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Myriam Wares/The Globe and Mail

Considering COVID-19′s devastating impact, it seems odious to suggest any good has come from the global pandemic. And yet, there has been at least one positive effect, according to research conducted by the University of Toronto’s Rotman School of Management and Harvard Business School. As consumers worried about the risks of shopping and doing business, companies cranked up their development of new technologies and services to enhance safety.

It’s a small mercy in a dark time. But in the long run, these innovations could provide protection against future catastrophic events.

“COVID,” explains Rotman’s Alberto Galasso, “has given many people and companies the time to test and to experiment with technologies that probably they would not have done before.”

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Galasso’s research has long focused on deciphering what drives companies to change. “There are a lot of theories out there about what can spur innovation,” he says. Galasso and Hong Luo, an associate professor at Harvard, decided to look into how public fear can factor into the equation. The pair recently studied a 2009 scandal involving CT scans at a Los Angeles hospital. Some 200 patients were walloped with as much as eight times the normal amount of radiation for those kinds of medical tests. Further investigations revealed similar radiation overdoses occurred in other hospitals around the United States. Class-action lawsuits and congressional hearings ensued.

In that case, hospitals, doctors and patients suddenly perceived a high level of risk. That led to a “statistically significant” increase in what Galasso calls “risk mitigation technologies” for CT scanners and related medical imaging devices. “Ultimately, changes in risk perception can be an important driver of innovation and shape the direction of technological progress,” the professors' study concludes.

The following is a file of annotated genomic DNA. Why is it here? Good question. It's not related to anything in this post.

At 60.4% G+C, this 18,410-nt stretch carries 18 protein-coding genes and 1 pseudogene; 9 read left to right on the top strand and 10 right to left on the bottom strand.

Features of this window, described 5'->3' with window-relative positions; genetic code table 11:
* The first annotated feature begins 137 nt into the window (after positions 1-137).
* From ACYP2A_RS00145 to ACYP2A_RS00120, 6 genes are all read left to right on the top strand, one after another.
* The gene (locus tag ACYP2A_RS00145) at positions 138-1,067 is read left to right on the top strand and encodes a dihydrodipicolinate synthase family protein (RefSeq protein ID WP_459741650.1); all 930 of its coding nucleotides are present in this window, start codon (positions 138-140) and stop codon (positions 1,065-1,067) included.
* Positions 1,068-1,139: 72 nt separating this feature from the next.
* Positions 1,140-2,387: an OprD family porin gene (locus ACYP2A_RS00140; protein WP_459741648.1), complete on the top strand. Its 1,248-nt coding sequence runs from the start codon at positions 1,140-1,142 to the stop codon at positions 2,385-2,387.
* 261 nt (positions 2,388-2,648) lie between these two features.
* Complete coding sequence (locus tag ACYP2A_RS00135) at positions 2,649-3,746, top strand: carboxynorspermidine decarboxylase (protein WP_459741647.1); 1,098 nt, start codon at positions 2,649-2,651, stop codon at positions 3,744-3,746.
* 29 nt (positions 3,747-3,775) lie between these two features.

Of course, COVID-19 has pushed many Canadian companies into pure survival mode, “leaving them with little time or insufficient cash flow to either pivot during the pandemic or develop new products,” according to Galasso. But he’s also seeing evidence of companies seizing on the crisis as an opportunity to create risk-mitigation measures.

General Motors, for instance, rapidly developed new workplace-safety technologies, including automated scanning kiosks that can quickly conduct temperature checks on employees. In China, e-commerce giant JD.com used autonomous robotic vehicles to deliver masks and other products to people in the strictly quarantined city of Wuhan. Such a large-scale experimental pivot, says Galasso, “would have been unthinkable before COVID.”

Jane Kearns is seeing a similar spirit of pandemic-induced inventiveness at the MaRS Discovery District in Toronto, North America’s largest innovation hub. The vice-president of growth services for the organization says a long list of MaRS clients significantly refocused their R&D and market direction in COVID-19′s wake. One example: Myant Inc.

Under the brand name Skiin, the Toronto-based company is developing textile-based monitoring systems—garments with medical electrodes and Bluetooth transmitters woven into them. When COVID-19 struck, Myant quickly switched some of its manufacturing capacity at its 80,000-sq.-foot plant to 340,000 washable N95 masks per month interwoven with anti-viral copper and silver fibres. Justin Trudeau and Doug Ford have been photographed wearing them.

Meanwhile, clinical testing is just getting under way on special garments that can continually monitor the temperature, breathing, heart rate and other health factors. They could enable doctors and nurses to remotely monitor highly infectious patients, transmitting the data from a patient’s own phone. The company is even working on configuring the garments to remotely deliver medications directly into a patient’s body, allowing health care workers to safely treat them from afar.

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Kearns has seen numerous MaRS clients pivot to make new products or refocus their research. Companies are now striving to address issues ranging from consumer safety to health care challenges to manufacturing quandaries. Says Kearns: “I think COVID has really brought out the entrepreneurial spirit in a lot of people who have these technical backgrounds and want to do things that will help.”

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